The team used a gas of rubidium atoms cooled to a temperature of 3 millionths of a degree above absolute zero to produce the molecule. The longest-lived molecule produced by the team survived only for 18 microseconds.
James Shaffer, professor in the OU Department of Physics, was part of the German-led team that made the recent discovery that some say demonstrates a ‘new’ type of bonding, which makes this molecule different from other Rydberg molecules. The electron scattering in this approach can be used as a benchmark test for future quantum calculations of atomic and molecular structure.
Shaffer says a weak bond forms when an electron far from the nucleus and another ground state (normal) atom interact. The electron is slightly attracted to the ground state atom and vice versa. The electron pulls the ground state atom back toward the Rydberg atom just enough so it does not escape. The result is the rare Rydberg molecule like the one produced by the team in Germany.
None of this could occur without the low temperatures obtained using laser cooling and trapping combined with the high-end density of the most advanced types of atom traps. These molecules are an important test for atomic theory which first emerged in 1934 when Enrico Fermi predicted how another atom might behave when interacting with an electron far from its nucleus.
OU researchers are looking for the same types of molecules formed by Cesium atoms, but a Cesium atom is slightly different because there is more than one type of molecule depending on how the spins of the system align. This feature can be used to understand how the magnetic moments of the electron and atom interact.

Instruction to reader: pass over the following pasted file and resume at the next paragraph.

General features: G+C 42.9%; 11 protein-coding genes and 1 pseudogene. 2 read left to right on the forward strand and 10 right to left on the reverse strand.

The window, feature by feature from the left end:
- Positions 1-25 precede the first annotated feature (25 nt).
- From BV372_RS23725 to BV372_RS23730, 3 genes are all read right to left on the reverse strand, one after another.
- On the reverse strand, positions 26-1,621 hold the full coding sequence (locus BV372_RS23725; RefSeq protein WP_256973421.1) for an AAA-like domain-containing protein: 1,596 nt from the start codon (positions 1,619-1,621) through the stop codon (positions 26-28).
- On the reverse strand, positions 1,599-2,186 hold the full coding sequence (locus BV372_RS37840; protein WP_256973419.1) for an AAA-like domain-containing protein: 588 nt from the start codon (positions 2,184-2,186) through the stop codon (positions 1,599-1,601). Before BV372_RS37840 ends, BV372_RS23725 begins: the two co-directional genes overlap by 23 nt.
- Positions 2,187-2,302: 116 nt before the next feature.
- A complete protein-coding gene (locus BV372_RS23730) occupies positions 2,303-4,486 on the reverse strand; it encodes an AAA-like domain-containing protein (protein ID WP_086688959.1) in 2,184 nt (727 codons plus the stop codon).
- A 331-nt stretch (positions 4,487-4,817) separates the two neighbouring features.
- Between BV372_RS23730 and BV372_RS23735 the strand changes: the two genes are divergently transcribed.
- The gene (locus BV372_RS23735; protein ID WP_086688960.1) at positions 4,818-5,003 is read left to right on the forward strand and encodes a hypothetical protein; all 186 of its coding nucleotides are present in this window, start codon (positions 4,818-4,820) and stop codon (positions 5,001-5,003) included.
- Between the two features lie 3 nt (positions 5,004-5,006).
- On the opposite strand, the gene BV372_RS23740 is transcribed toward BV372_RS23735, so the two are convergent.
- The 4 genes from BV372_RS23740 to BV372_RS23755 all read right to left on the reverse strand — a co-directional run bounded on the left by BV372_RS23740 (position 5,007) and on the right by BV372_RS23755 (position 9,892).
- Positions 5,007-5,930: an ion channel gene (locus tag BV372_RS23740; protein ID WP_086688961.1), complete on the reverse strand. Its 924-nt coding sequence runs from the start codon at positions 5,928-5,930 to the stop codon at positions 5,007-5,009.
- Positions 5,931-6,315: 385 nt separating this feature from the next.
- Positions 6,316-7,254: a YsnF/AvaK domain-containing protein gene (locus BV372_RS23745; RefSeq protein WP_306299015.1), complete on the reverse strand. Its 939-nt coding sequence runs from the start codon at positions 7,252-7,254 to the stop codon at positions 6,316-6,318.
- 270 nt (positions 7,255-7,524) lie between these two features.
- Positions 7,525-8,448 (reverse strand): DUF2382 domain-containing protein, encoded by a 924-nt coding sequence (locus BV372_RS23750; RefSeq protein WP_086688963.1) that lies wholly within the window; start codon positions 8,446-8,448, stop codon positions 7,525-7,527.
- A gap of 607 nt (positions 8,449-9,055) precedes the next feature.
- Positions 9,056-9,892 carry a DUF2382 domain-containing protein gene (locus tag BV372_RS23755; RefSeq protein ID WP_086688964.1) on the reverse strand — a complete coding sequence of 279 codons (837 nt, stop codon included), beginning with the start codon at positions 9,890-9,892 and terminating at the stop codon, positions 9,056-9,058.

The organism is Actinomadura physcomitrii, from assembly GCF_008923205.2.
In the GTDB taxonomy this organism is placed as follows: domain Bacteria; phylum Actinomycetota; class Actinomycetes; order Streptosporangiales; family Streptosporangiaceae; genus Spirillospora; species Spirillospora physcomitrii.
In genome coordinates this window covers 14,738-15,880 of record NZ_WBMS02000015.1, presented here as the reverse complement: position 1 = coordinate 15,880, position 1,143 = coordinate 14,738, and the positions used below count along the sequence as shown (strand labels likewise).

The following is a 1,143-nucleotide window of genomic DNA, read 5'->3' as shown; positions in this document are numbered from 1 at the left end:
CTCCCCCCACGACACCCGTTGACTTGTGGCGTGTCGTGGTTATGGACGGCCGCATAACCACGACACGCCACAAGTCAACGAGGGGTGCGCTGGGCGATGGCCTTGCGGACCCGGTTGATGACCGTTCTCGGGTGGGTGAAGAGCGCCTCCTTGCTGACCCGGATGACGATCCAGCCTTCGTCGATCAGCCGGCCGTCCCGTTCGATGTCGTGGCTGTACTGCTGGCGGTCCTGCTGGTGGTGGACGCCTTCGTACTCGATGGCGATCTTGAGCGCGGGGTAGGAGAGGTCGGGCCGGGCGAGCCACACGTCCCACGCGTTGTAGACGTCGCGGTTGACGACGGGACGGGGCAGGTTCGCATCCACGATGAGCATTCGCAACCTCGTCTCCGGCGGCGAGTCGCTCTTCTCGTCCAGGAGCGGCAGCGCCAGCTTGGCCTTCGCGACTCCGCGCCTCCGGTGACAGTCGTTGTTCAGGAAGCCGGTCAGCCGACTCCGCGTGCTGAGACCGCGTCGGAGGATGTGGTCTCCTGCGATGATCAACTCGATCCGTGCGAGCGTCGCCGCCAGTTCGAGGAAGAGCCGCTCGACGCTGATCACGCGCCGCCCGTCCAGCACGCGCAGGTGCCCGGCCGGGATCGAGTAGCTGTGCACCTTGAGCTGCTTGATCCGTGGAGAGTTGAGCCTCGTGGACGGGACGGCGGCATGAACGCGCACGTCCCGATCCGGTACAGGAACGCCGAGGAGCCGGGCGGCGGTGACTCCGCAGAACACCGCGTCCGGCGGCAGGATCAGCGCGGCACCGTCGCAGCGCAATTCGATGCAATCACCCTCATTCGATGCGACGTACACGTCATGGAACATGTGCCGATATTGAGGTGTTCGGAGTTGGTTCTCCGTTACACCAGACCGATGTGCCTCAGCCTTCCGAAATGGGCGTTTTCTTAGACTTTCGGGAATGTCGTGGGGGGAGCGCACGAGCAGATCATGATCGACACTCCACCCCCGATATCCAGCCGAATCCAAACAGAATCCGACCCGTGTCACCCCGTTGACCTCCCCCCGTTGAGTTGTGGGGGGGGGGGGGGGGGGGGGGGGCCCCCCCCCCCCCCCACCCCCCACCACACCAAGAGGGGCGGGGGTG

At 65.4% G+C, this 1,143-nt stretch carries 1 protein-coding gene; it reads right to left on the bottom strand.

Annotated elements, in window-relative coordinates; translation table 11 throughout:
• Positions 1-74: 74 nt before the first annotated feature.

Jana Smith | EurekAlert!
Tracing aromatic molecules in the early universe
23.03.2017 | University of California - Riverside
New study maps space dust in 3-D
23.03.2017 | DOE/Lawrence Berkeley National Laboratory
Astronomers from Bonn and Tautenburg in Thuringia (Germany) used the 100-m radio telescope at Effelsberg to observe several galaxy clusters. At the edges of these large accumulations of dark matter, stellar systems (galaxies), hot gas, and charged particles, they found magnetic fields that are exceptionally ordered over distances of many million light years. This makes them the most extended magnetic fields in the universe known so far.
The results will be published on March 22 in the journal „Astronomy & Astrophysics“.
Galaxy clusters are the largest gravitationally bound structures in the universe. With a typical extent of about 10 million light years, i.e. 100 times the...
Researchers at the Goethe University Frankfurt, together with partners from the University of Tübingen in Germany and Queen Mary University as well as Francis Crick Institute from London (UK) have developed a novel technology to decipher the secret ubiquitin code.
Ubiquitin is a small protein that can be linked to other cellular proteins, thereby controlling and modulating their functions. The attachment occurs in many...
In the eternal search for next generation high-efficiency solar cells and LEDs, scientists at Los Alamos National Laboratory and their partners are creating...
Silicon nanosheets are thin, two-dimensional layers with exceptional optoelectronic properties very similar to those of graphene. Albeit, the nanosheets are less stable. Now researchers at the Technical University of Munich (TUM) have, for the first time ever, produced a composite material combining silicon nanosheets and a polymer that is both UV-resistant and easy to process. This brings the scientists a significant step closer to industrial applications like flexible displays and photosensors.
Silicon nanosheets are thin, two-dimensional layers with exceptional optoelectronic properties very similar to those of graphene. Albeit, the nanosheets are...
Enzymes behave differently in a test tube compared with the molecular scrum of a living cell. Chemists from the University of Basel have now been able to simulate these confined natural conditions in artificial vesicles for the first time. As reported in the academic journal Small, the results are offering better insight into the development of nanoreactors and artificial organelles.
Enzymes behave differently in a test tube compared with the molecular scrum of a living cell. Chemists from the University of Basel have now been able to...
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